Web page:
David Bates, Chair of AMIA Board, was the next speaker, giving an overview of other award winners presented at the AMIA Leadership Dinner on Saturday evening. Joyce Mitchell, president of ACMI, then presented the Morris Collen Award (AMIA’s highest award, for lifetime achievement), given to Betsy Humphries, Deputy Director of the US National Library of Medicine, together with new inductees into the College (founded in 1984 with over 300 Fellows). The award was presented by Morris (currently 96 years old and living in the San Francisco bay area).

The opening keynote presentation was given by Mark D. Smith, President and CEO of California HealthCare Foundation. Mark says he is not in informatics, and is not a technologist, but is passionate about the use of IT in healthcare. He began by talking about ‘hope’ – he says the “stars are aligned” for delivering on the promises around using technology to change healthcare. Why can you put a piece of plastic in a hole in the wall anywhere in the world and get money from your bank account – but go to the hospital you were born in and they don’t know the most basic things about you? – a paraphrase of a question Mark asked. He gave a couple of examples of kiosk-based information and symptom checking.

Mark then moved on to the “hype”; starting with Gartner Hype Cycle – suggests we are at peak of inflated expectations in use of technology/IT in healthcare. He says there has been hype, and we have been having the same debates, for nearly 40 years, with predications/hype of change for that long. Avoiding the ‘road to hell’ – he suggests need to pay attention to policy, pay attention to key technology issues, and address the forces of inertia. A lot of scientific studies costing many millions of dollars have produced ‘nothing but tenure’ – but have had no effect on healthcare delivery systems – this has got to change, he says. The only thing we do more or less same as 20 years ago is healthcare – basic structures have changes, despite a few new gadgets etc – but technology has changed many other areas of everyday life. He gave the example of opentable.com as a way of booking a reservation for dinner; are integral to restaurant reservation systems. By implication, he asks – why cannot we do the same in healthcare? “The restaurant owner did not have to come to a conference to get 10×10 certified to be able to use the system to get more customers into his restaurant”.

Critical technology areas – embrace affordability (we know what we can afford, what can we get for it?) – need a priority in bringing down the costs of healthcare while maintaining quality etc. Need to focus on the consumer – technology needs to be simple and elegant if people are going to use them. We also need to “avoid analogue limbo” – we have fast cheap machines linked by slow, dumb humans; there is no end-to-end digital movement and manipulation of data. So pressing task is to eliminate the trapping of data in analogue limbo.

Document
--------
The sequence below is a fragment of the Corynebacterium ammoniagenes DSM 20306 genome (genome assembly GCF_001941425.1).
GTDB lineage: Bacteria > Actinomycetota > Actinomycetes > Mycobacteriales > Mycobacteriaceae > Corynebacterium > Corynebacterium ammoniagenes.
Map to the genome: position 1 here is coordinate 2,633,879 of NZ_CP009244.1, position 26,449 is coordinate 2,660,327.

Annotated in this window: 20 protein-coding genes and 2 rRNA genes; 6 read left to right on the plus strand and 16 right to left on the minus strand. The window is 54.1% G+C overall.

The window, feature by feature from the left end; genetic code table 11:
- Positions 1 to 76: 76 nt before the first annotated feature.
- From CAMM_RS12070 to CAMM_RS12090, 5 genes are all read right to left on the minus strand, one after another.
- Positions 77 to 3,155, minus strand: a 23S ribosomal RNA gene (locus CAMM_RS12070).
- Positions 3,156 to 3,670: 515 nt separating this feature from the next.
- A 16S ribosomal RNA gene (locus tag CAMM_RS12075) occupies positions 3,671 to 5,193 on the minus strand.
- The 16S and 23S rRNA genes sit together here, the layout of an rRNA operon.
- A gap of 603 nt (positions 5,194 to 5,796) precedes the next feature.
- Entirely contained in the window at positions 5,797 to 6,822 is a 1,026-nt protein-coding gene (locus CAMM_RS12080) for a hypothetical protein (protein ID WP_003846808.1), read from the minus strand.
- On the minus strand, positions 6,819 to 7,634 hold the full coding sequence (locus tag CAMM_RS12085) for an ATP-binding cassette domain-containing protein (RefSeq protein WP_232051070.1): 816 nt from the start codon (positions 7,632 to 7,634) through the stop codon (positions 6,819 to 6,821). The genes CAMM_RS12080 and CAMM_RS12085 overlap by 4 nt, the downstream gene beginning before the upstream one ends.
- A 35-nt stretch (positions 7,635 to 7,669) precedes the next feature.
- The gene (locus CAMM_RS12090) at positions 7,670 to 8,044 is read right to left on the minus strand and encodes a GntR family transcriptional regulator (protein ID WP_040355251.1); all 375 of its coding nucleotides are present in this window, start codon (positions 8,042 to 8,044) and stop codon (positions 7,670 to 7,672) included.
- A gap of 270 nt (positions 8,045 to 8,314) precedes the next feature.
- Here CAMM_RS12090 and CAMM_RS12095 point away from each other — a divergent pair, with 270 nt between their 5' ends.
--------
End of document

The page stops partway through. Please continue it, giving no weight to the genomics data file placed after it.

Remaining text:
His final admonition – aimed at students, and the younger generation – this is the chance to fundamentally transform the system – so “don’t screw it up”.

AMIA2009 – Nursing Informatics Special Event November 15, 2009

Posted by peterjmurray in AMIA, conference, health informatics, nursing informatics, USA.
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Sunday morning, early, and AMIA2009 activities are already in full swing. Peter is attending the the Nursing Informatics Working Group (NIWG) Special Event. The first part of the event was an overview by Charlotte Weaver, talking about current activities and goals etc for the group. A number of international participants are the event, including Polun Chang from Taiwan and Kaija Saranto from Finland. About 60 people are attending the event at present.

The second part of the event is Diane Skiba, introducing work on the TIGER initiative, covering the development of the project so far and future plans. Next, Sue Newbold introduced the nursing informatics history project; she introduced the origins of the project, and the pioneering work of people such as Harriet Weley and Virginia Saba. Sue says the project aims to reaearch and document the history, including the stories of the pioneers through video interviews. The history project webpages are at https://www.amia.org/niwg-history-page The common themes from interviews etc have been extracted (http://coursedocs.umaryland.edu/Projects/amia/interviews.htm)

The third session was lead by Kaija Saranto and Patti Brennan, who introduced the work and outputs of the NI2009 post-conference. The book has been produced rapidly though a collaborative effort. The books is available as “Personal Health Info management: tools and strategies for citizens’ engagement” at http://www.uku.fi/vaitokset/2009/isbn978-951-27-1321-9.pdf (Book Info: Kaija Saranto, PF Brennan, Anne Casey, eds “Personal Health Info management: tools and strategies for citizens’ engagement” (University of Kuopio) ISBN 978-951-27-1321-9.